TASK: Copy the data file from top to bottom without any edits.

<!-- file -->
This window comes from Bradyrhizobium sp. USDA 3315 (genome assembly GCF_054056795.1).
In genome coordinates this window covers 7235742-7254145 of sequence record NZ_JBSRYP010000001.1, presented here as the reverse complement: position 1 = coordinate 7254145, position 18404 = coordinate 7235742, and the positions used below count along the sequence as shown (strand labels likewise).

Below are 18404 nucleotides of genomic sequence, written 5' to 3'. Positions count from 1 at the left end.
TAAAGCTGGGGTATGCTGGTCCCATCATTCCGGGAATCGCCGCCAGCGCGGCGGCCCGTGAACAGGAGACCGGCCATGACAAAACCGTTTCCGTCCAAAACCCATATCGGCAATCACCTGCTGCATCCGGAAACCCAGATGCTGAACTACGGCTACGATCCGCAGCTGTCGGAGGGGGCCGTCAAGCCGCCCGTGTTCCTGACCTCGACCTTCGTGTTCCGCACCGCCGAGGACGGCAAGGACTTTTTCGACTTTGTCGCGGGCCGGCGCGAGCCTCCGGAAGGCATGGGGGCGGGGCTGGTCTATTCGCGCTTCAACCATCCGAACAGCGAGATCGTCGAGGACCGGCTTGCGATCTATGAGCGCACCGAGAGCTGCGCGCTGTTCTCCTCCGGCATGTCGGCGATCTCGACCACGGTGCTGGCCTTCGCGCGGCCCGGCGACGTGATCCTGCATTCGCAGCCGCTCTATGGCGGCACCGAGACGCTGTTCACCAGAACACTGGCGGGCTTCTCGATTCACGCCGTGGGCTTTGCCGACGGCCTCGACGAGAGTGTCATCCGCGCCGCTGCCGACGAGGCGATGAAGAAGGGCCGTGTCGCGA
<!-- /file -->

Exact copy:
This window comes from Bradyrhizobium sp. USDA 3315 (genome assembly GCF_054056795.1).
In genome coordinates this window covers 7235742-7254145 of sequence record NZ_JBSRYP010000001.1, presented here as the reverse complement: position 1 = coordinate 7254145, position 18404 = coordinate 7235742, and the positions used below count along the sequence as shown (strand labels likewise).

Below are 18404 nucleotides of genomic sequence, written 5' to 3'. Positions count from 1 at the left end.
TAAAGCTGGGGTATGCTGGTCCCATCATTCCGGGAATCGCCGCCAGCGCGGCGGCCCGTGAACAGGAGACCGGCCATGACAAAACCGTTTCCGTCCAAAACCCATATCGGCAATCACCTGCTGCATCCGGAAACCCAGATGCTGAACTACGGCTACGATCCGCAGCTGTCGGAGGGGGCCGTCAAGCCGCCCGTGTTCCTGACCTCGACCTTCGTGTTCCGCACCGCCGAGGACGGCAAGGACTTTTTCGACTTTGTCGCGGGCCGGCGCGAGCCTCCGGAAGGCATGGGGGCGGGGCTGGTCTATTCGCGCTTCAACCATCCGAACAGCGAGATCGTCGAGGACCGGCTTGCGATCTATGAGCGCACCGAGAGCTGCGCGCTGTTCTCCTCCGGCATGTCGGCGATCTCGACCACGGTGCTGGCCTTCGCGCGGCCCGGCGACGTGATCCTGCATTCGCAGCCGCTCTATGGCGGCACCGAGACGCTGTTCACCAGAACACTGGCGGGCTTCTCGATTCACGCCGTGGGCTTTGCCGACGGCCTCGACGAGAGTGTCATCCGCGCCGCTGCCGACGAGGCGATGAAGAAGGGCCGTGTCGCGA